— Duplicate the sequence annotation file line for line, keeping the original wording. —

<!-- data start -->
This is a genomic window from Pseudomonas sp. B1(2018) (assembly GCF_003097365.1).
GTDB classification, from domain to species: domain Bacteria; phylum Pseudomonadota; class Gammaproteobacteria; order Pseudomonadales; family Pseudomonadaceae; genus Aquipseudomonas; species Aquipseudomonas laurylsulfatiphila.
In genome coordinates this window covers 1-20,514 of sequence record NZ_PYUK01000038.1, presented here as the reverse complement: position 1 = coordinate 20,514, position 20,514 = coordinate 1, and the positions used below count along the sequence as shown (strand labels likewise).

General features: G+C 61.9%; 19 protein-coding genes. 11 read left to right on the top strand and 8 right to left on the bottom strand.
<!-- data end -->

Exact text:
This is a genomic window from Pseudomonas sp. B1(2018) (assembly GCF_003097365.1).
GTDB classification, from domain to species: domain Bacteria; phylum Pseudomonadota; class Gammaproteobacteria; order Pseudomonadales; family Pseudomonadaceae; genus Aquipseudomonas; species Aquipseudomonas laurylsulfatiphila.
In genome coordinates this window covers 1-20,514 of sequence record NZ_PYUK01000038.1, presented here as the reverse complement: position 1 = coordinate 20,514, position 20,514 = coordinate 1, and the positions used below count along the sequence as shown (strand labels likewise).

General features: G+C 61.9%; 19 protein-coding genes. 11 read left to right on the top strand and 8 right to left on the bottom strand.